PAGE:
Lomas Brown didn’t play in the National Football League forever.

It just seemed that way.

Brown was a seven-time Pro Bowler, making six of those trips while toiling at left tackle for the Detroit Lions from 1985-95.

After 11 years in Motown, he also played for the Arizona Cardinals, Cleveland Browns, New York Giants and Tampa Bay Buccaneers before retiring after an 18-year career following the 2002 season.

He started 251 games in his career, which currently is the seventh-most in history. This wasn’t just some guy; he was one of the good ones.

In April, Brown and his wife were part of a group that sued the NFL, alleging the league’s “failure to face the truth” about concussions and the violent nature of football.

There are hundreds of former players who have filed suit against the league so that alone doesn’t make Brown unique.

What does is what he said on ESPN Radio last week. While appearing as a guest on the “Scott Van Pelt Show,” Brown admitted he intentionally blew a blocking assignment in the hope that his quarterback would be knocked out of the game.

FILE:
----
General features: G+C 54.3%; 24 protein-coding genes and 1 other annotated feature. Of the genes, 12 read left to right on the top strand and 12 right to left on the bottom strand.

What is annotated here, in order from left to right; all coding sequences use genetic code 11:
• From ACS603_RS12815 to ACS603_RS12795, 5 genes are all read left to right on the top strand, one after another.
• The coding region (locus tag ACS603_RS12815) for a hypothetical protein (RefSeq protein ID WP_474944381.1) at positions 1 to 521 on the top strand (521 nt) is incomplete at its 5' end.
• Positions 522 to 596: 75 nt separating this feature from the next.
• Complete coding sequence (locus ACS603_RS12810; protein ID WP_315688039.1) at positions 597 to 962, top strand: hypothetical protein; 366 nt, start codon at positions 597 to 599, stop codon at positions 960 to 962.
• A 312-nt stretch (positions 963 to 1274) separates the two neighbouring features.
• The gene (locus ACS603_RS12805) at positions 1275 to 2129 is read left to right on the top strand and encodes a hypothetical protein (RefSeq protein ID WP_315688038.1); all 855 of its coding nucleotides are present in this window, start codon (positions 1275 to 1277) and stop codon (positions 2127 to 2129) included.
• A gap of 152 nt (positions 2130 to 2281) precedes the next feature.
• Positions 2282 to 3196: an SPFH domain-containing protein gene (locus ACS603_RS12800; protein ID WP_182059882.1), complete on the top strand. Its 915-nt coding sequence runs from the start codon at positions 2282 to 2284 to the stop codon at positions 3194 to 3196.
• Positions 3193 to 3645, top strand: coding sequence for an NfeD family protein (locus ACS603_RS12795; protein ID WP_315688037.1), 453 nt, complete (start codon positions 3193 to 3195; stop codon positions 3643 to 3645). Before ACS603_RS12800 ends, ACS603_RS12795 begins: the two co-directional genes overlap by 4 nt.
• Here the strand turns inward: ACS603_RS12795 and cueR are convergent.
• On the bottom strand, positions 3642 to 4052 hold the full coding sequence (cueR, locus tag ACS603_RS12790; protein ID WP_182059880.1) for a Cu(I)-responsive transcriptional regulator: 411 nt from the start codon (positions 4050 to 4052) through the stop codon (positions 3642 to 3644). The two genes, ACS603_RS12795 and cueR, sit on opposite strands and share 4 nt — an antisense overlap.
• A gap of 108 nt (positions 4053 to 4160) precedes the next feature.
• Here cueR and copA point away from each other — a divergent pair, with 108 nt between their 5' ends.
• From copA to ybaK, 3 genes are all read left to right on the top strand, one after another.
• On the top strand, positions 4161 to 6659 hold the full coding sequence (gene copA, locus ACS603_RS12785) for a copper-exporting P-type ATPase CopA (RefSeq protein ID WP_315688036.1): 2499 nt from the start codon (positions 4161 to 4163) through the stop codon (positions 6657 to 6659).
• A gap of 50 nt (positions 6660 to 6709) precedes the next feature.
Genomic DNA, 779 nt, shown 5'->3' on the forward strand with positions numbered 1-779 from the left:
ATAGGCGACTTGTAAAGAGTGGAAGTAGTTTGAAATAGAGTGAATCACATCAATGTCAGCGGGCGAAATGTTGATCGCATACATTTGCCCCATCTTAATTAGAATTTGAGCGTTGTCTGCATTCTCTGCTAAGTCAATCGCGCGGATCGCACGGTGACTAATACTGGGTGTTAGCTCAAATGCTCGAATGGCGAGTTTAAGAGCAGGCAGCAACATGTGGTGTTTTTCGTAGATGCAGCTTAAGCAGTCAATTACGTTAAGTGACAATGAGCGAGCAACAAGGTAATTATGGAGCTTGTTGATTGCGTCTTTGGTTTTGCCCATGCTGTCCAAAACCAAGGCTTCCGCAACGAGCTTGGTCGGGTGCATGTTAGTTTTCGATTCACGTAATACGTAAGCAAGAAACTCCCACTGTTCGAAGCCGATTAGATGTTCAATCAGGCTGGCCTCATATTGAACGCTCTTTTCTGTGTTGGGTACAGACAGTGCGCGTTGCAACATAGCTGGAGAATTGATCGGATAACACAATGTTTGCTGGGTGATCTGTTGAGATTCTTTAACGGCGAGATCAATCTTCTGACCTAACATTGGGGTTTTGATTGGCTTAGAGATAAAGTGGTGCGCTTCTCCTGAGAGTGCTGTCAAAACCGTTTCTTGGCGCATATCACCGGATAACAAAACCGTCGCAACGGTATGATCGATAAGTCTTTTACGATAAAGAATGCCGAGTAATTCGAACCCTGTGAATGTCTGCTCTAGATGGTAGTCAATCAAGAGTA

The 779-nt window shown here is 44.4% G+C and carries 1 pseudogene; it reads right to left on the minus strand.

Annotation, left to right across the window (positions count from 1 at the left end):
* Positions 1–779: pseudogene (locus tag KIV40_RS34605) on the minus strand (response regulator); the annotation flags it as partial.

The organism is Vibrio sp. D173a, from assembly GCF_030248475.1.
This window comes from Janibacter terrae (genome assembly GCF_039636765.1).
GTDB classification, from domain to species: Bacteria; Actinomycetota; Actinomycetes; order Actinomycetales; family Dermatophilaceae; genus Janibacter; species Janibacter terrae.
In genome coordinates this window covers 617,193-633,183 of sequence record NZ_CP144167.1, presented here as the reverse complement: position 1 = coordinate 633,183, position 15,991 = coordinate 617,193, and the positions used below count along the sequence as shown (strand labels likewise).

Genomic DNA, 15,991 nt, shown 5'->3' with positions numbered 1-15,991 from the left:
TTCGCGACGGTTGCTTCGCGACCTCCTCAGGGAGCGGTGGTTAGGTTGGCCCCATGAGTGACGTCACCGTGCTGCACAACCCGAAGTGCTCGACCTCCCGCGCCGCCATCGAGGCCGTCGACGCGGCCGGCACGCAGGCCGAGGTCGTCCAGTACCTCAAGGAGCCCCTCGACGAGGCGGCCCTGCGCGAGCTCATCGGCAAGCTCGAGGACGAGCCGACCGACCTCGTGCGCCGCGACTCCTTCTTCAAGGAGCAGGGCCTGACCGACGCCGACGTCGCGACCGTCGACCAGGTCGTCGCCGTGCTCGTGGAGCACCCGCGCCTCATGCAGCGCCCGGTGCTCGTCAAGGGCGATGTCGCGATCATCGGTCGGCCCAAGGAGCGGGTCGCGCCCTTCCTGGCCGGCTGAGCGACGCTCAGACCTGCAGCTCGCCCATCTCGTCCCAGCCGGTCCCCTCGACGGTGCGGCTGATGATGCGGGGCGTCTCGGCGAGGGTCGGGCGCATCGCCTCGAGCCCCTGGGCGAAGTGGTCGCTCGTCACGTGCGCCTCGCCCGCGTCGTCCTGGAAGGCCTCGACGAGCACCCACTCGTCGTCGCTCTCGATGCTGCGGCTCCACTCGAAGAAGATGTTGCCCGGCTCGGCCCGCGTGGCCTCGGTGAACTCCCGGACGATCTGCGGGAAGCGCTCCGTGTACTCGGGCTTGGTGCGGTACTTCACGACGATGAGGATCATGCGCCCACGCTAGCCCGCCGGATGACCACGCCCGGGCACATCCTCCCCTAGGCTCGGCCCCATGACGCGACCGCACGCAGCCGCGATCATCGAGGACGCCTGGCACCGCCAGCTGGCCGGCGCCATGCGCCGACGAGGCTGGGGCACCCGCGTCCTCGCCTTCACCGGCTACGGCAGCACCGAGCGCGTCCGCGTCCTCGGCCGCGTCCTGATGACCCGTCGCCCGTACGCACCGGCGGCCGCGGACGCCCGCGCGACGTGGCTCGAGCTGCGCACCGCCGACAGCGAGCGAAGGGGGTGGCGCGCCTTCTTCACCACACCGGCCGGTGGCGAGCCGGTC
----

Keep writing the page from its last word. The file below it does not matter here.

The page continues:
Brown said that during a November 1994 game against the Green Bay Packers at Milwaukee County Stadium, he wanted to facilitate a switch at quarterback after the Lions had fallen behind 24-0.

At the time, quarterback Scott Mitchell was 5-for-15 and had thrown two interceptions. No, he wasn’t having a good day. But he didn’t deserve this.

Brown whiffed on his block and defensive end Sean Jones hit Mitchell basically unabated. Mitchell was out of the game, all right. He had a broken hand. He wound up missing the rest of the season.

Full disclosure: I covered that game in Milwaukee and I remember Mitchell getting hurt. Honestly, though, the Lions had played so poorly to that point—as a unit, not just Mitchell—that Jones’ sack on Mitchell didn’t set off any alarm bells.

Rather, in my mind, it was just another bad play by a team having a bad day.

For his part, Mitchell told the “Dan Patrick Show” on Wednesday that Brown’s actions were “reprehensible.”

As part of the lawsuit in Georgia, the filing attacks the NFL for not seeing players as people but rather as armored gladiators who are encouraged to believe in their own invincibility.

For what it’s worth, I still see Lomas Brown as a person after his little story.

Just less of one.